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After clearing the ballast rocks from the other half of the EPDM roof, we again had to wash off the clay/dirt mixtures from the surface.
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After washing the detritus, the surface was nearly ready for liquid rubber coatings. Scrub pads were used to remove any remaining buildups. One 5' x 36' section of ballast was still remaining, as well.
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Concurrently, another technician applied coatings to the remaining metal roof's ribs.
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Completed liquid rubber recovery to an EPDM roof.
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Completed metal roof.
    Roof Report: September 11, 2015 The crew arrived on site for 7:30am, and got to cleaning the remaining section of the EPDM roof. By the time they took a break around 10:10am the roof was clean and ready for the liquid rubber. They performed a leak test on the second roof, and made sure that there was no water ingress to the offices below. Once confirmed, they prepared the breather holes on the metal roof's ribbing with mesh and rubber. Lunch break went from 11:30 - 12:00pm, and the EPDM roof was finished shortly after. The rubber has to cure before the ballast can be replaced, so the team moved on to the metal roof to continue adhering the mesh and rubber to the ribbing. Come 2:40pm, they had the site cleaned up and marked the job complete. < End Report >   CODE: 6621 Contact Us Call our 24 hour emergency roof repair at 1.780.424.7663. Mail to: 3428 99 Street NW Edmonton, Alberta T6E-5X5. We service all of Alberta including Edmonton, Stony Plain, Spruce Grove, Fort Saskatchewan, St Albert, Sherwood Park, Leduc, Nisku, Beaumont, Lac La Biche, Grande Prairie, High Level, Westlock, Slave Lake, Edson, Drayton Valley, Devon, Camrose, Wetaskiwin, Tofield, Lamont, Morinville, Vegreville, Tofield, Millet, Calmar, Evansburg, Redwater, Onaway, Viking, Athabasca, High Prairie, Valleyview, Fairview, Peace River, Whitecourt, Mayerthorpe and many more rural areas and towns.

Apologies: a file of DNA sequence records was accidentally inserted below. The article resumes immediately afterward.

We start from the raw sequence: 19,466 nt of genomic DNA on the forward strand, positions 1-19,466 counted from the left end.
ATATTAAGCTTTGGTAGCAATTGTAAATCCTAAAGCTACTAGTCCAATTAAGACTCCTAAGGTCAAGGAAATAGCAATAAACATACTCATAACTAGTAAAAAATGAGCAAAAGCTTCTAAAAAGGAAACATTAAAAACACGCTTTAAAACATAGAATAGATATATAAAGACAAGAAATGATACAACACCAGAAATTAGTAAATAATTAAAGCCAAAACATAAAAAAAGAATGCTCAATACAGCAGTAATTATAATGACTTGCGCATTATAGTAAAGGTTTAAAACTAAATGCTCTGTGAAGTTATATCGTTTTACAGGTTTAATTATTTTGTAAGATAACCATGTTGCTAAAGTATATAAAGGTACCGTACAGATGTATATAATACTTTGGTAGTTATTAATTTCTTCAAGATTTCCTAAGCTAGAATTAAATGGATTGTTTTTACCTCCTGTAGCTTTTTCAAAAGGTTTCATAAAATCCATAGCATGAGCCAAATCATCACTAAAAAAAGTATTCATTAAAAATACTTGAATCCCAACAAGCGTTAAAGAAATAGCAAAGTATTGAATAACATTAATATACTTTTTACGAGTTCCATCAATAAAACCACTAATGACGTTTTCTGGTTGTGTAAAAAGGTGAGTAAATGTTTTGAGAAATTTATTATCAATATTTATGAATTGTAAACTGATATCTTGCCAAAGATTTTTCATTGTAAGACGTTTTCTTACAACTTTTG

Low Slope Roofing Repair, Edmonton September 2015

This client's flat roofing has a leak in need of repair, so we sent out a crew to inspect the wear and tear to the existing system. This is an ongoing project that will be updated as more reports come in. Continue reading Low Slope Roofing Repair, Edmonton September 2015

Flat Roofing Replacement, August 2015, Edmonton

The following report covers an ongoing file in which GRS is to replace a commercial client's flat roofing system. The article will be updated with an inspection and in-progress photos as they come in. Continue reading Flat Roofing Replacement, August 2015, Edmonton